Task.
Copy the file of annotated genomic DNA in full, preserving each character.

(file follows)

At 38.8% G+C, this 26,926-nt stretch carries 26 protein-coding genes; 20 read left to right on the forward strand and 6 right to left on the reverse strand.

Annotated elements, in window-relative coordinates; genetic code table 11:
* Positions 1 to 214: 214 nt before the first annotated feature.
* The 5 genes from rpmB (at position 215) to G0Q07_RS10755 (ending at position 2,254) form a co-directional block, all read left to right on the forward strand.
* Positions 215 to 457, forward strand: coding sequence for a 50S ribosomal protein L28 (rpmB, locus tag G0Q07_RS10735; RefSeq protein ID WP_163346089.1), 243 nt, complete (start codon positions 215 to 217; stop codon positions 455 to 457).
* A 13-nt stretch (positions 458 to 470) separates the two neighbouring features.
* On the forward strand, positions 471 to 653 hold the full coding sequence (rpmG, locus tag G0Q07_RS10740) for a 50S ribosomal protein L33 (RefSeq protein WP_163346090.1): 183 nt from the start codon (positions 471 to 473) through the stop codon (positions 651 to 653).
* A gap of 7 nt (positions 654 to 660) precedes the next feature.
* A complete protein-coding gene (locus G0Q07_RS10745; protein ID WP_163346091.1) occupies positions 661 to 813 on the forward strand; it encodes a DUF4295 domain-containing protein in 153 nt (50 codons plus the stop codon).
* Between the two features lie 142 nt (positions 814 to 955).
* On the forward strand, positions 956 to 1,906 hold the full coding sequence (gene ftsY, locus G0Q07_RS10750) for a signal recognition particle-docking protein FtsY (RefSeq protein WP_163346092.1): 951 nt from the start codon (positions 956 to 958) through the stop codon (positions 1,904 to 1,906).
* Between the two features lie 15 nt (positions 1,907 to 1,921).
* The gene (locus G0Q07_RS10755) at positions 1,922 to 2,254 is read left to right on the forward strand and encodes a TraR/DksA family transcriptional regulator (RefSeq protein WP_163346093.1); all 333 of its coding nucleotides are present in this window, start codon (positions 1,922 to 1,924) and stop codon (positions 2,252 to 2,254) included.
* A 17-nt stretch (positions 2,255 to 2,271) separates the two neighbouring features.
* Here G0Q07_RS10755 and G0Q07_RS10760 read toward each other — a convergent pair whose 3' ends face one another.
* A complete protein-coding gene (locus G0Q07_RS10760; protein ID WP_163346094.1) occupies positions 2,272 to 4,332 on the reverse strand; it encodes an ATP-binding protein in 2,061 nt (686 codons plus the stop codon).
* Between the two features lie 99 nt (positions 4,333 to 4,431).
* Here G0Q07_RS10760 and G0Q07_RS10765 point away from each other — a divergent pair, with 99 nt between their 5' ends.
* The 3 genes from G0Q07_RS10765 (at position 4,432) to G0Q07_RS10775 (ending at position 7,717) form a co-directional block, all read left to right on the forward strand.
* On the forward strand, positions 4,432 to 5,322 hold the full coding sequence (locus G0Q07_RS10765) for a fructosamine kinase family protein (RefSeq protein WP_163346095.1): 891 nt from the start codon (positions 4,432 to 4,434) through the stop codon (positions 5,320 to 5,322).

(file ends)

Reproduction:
At 38.8% G+C, this 26,926-nt stretch carries 26 protein-coding genes; 20 read left to right on the forward strand and 6 right to left on the reverse strand.

Annotated elements, in window-relative coordinates; genetic code table 11:
* Positions 1 to 214: 214 nt before the first annotated feature.
* The 5 genes from rpmB (at position 215) to G0Q07_RS10755 (ending at position 2,254) form a co-directional block, all read left to right on the forward strand.
* Positions 215 to 457, forward strand: coding sequence for a 50S ribosomal protein L28 (rpmB, locus tag G0Q07_RS10735; RefSeq protein ID WP_163346089.1), 243 nt, complete (start codon positions 215 to 217; stop codon positions 455 to 457).
* A 13-nt stretch (positions 458 to 470) separates the two neighbouring features.
* On the forward strand, positions 471 to 653 hold the full coding sequence (rpmG, locus tag G0Q07_RS10740) for a 50S ribosomal protein L33 (RefSeq protein WP_163346090.1): 183 nt from the start codon (positions 471 to 473) through the stop codon (positions 651 to 653).
* A gap of 7 nt (positions 654 to 660) precedes the next feature.
* A complete protein-coding gene (locus G0Q07_RS10745; protein ID WP_163346091.1) occupies positions 661 to 813 on the forward strand; it encodes a DUF4295 domain-containing protein in 153 nt (50 codons plus the stop codon).
* Between the two features lie 142 nt (positions 814 to 955).
* On the forward strand, positions 956 to 1,906 hold the full coding sequence (gene ftsY, locus G0Q07_RS10750) for a signal recognition particle-docking protein FtsY (RefSeq protein WP_163346092.1): 951 nt from the start codon (positions 956 to 958) through the stop codon (positions 1,904 to 1,906).
* Between the two features lie 15 nt (positions 1,907 to 1,921).
* The gene (locus G0Q07_RS10755) at positions 1,922 to 2,254 is read left to right on the forward strand and encodes a TraR/DksA family transcriptional regulator (RefSeq protein WP_163346093.1); all 333 of its coding nucleotides are present in this window, start codon (positions 1,922 to 1,924) and stop codon (positions 2,252 to 2,254) included.
* A 17-nt stretch (positions 2,255 to 2,271) separates the two neighbouring features.
* Here G0Q07_RS10755 and G0Q07_RS10760 read toward each other — a convergent pair whose 3' ends face one another.
* A complete protein-coding gene (locus G0Q07_RS10760; protein ID WP_163346094.1) occupies positions 2,272 to 4,332 on the reverse strand; it encodes an ATP-binding protein in 2,061 nt (686 codons plus the stop codon).
* Between the two features lie 99 nt (positions 4,333 to 4,431).
* Here G0Q07_RS10760 and G0Q07_RS10765 point away from each other — a divergent pair, with 99 nt between their 5' ends.
* The 3 genes from G0Q07_RS10765 (at position 4,432) to G0Q07_RS10775 (ending at position 7,717) form a co-directional block, all read left to right on the forward strand.
* On the forward strand, positions 4,432 to 5,322 hold the full coding sequence (locus G0Q07_RS10765) for a fructosamine kinase family protein (RefSeq protein WP_163346095.1): 891 nt from the start codon (positions 4,432 to 4,434) through the stop codon (positions 5,320 to 5,322).